Wednesday, March 9, 2016

Building Relationships from the Ground Up: An Interview with a Natural

In my last post, I came to the conclusion that one foundation of self-care is creating and maintaining healthy boundaries in working relationships.

Having moved across the country in the past year, I’m in the process of creating and maintaining an all-new set of relationships. And if my social media newsfeeds are to be believed, making IRL friends as an adult is something that a lot of people struggle with.
Three people throwing their fists in the air in unison.
Text reads, "Team friendship!"

To help me start with this reflection, I looked to the person in my life that is probably the best relationship-builder I know: my spouse, Caleb. Nearly all the people I now call friends are people I’ve met through Caleb. He has been asked to stand at weddings several times and he’s a godfather to two. His best friends are those he’s been friends with since FOREVER. And their friendships are not just of convenience, since we’ve moved so far from his hometown in Florida and they still keep in touch frequently. He tells basically every FB friend “happy birthday” and while I don’t understand it he sees is as an important Facebook Friend Role.

On the other hand, here's me.
Image description: Person waving.
Text reads, "Your Facebook post thanking everyone for wishing
you a happy birthday reminded me to wish you a happy birthday."
I’ve watched Caleb with curiosity for years, hoping I would gain some relationship-building through osmosis and in some ways I have. I’ve made a few accidental friends along the way that I’ve grown closer to than I would have if I hadn’t had Caleb as a relationship role model. In my self-reflection, I’ve started looking at ways I can build relationships more deliberately. And I thought looking to Caleb might be a good start.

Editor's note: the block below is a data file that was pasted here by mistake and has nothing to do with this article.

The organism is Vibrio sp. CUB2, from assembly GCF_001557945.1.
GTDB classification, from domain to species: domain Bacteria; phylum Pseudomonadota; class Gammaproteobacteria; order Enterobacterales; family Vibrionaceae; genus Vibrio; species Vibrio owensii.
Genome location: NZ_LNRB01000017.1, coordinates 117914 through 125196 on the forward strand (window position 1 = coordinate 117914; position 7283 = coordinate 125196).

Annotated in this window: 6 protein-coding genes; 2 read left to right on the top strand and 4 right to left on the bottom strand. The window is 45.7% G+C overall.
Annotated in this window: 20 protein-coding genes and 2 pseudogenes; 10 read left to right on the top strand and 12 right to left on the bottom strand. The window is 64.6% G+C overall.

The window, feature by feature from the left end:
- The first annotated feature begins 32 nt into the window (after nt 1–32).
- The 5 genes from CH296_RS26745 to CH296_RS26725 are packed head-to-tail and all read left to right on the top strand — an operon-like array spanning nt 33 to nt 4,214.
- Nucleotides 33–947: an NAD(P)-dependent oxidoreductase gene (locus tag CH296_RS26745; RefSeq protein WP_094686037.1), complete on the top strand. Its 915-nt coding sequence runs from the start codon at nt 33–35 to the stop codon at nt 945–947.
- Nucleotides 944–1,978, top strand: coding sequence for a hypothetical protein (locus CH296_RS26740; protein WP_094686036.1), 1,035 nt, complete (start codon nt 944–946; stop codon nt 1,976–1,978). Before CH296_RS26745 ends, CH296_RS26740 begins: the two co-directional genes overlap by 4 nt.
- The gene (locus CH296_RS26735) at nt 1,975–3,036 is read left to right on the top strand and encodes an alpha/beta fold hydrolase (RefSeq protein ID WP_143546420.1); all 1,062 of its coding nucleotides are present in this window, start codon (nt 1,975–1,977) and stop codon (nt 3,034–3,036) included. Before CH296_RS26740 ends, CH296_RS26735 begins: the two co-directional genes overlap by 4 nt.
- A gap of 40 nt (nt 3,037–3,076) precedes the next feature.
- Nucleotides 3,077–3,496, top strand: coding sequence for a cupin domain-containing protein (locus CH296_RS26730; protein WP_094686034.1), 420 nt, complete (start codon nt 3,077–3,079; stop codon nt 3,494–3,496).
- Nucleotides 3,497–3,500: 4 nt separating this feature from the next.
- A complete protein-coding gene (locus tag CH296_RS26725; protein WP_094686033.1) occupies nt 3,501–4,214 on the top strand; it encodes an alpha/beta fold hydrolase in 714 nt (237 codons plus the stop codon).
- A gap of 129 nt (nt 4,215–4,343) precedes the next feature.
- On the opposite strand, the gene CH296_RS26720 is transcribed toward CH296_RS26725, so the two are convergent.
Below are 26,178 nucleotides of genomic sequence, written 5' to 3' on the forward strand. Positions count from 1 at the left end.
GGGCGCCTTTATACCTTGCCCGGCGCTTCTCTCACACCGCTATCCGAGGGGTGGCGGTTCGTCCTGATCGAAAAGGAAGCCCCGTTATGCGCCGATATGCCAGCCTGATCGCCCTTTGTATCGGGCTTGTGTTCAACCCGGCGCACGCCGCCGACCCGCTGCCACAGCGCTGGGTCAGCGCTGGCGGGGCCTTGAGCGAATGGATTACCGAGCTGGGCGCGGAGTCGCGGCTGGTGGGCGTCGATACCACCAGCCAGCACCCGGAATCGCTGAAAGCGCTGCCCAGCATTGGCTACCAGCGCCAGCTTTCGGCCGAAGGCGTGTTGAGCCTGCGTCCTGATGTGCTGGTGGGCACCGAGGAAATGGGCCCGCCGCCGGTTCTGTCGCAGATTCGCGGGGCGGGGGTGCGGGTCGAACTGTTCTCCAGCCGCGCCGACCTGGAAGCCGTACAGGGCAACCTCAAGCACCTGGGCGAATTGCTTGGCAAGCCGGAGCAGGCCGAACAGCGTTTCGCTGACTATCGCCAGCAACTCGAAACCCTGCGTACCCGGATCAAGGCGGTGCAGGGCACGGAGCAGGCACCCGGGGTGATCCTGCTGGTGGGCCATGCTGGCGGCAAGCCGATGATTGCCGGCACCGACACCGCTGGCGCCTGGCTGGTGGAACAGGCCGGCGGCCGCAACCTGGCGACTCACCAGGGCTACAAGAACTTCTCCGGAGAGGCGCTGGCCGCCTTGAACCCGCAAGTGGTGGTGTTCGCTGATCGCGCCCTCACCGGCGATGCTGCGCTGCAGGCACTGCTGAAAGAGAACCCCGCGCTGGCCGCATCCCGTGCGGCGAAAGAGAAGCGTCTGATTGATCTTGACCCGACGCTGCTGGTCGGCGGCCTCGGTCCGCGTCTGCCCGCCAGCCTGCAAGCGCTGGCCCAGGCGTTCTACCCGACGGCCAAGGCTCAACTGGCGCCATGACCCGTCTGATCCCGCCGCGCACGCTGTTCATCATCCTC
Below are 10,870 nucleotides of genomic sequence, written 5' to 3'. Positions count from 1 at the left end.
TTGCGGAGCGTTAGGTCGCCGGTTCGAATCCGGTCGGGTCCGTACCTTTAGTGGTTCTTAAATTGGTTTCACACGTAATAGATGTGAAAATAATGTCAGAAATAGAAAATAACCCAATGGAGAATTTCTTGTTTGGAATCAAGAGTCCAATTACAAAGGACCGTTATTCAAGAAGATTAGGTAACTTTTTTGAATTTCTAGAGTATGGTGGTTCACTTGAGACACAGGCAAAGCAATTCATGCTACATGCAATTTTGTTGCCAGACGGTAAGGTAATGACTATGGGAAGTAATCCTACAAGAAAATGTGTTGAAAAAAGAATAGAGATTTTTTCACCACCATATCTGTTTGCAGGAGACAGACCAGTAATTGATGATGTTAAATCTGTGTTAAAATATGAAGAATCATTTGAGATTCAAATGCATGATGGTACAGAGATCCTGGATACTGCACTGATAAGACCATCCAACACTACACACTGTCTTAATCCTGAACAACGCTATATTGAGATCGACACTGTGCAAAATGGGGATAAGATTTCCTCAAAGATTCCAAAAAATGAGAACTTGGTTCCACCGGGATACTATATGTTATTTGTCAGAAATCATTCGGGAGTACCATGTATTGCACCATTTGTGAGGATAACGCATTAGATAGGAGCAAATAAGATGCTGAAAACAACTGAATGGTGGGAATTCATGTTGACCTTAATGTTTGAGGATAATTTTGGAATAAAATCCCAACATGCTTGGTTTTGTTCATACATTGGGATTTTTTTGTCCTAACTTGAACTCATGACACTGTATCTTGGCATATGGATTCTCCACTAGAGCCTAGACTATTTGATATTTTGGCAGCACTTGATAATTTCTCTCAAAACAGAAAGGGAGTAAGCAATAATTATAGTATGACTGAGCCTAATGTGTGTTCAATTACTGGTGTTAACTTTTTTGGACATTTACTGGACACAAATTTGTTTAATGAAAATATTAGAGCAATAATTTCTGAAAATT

While I could describe to you things I’ve seen in Caleb’s interactions with people, I figured I might as well see if he’d agree to answer a few questions himself. In part because I wanted to see how deliberate his relationship-building decisions are.  He did, so these are below. My takeaways are in italics.

1. When you meet someone, how do you decide whether to start a relationship with them? What things do you look for?
Usually it just happens if I see a person enough and we have positive interactions. It doesn't hurt if they make me laugh either.
(Bryce note: I was so struck by the simplicity in this answer. I encourage you to do what this answer makes me do in my head right now: make a list of work and friendly relationships that have gone South, for whatever reason. Was your involvement in the first place this simple? I know I’m promising myself to make MORE decisions based on laughter. That sounds like a good life).

2. How do you decide whether or not they are, to use your terms, "good people"? I've noticed that you don't use this phrase when talking about everyone you have a relationship with.  When you say "they're good people", what does that mean?
I don't know exactly how I figure out who is and isn't good people, my best guess would be we've shared some empathetic moment or came to some understanding about who each other happen to be. 
 (Bryce note: I asked him this because  this is legitimately a phrase he uses and the thing about it is, Caleb has never turned out to be wrong when making a determination on whether someone is “good people”.  Those relationships have yet to turn toxic in any way. But it makes sense. Empathy is a pretty good trait for someone to exhibit).
Image description: Us and a bunch of "good people" wearing a shirt with Caleb's face on it
3. How do you approach a friendship? For instance, How do you let people know you'd like to be friends?
It was so easy when I was little: "You like Legos, riding bikes and Transformers cartoons? I like those things too let's be friends!"
I'm sure these things can still apply, but as an adult I discovered that most of my new friendships have developed in my workplaces where instead of toys and cartoons we're linked by a common goal.
In our new neighborhood community however I've made friends by liking cartoons, video games and comic books. With other adults.
I think with those I just introduced myself and usually had a beer or two with them while shooting the breeze about who we are.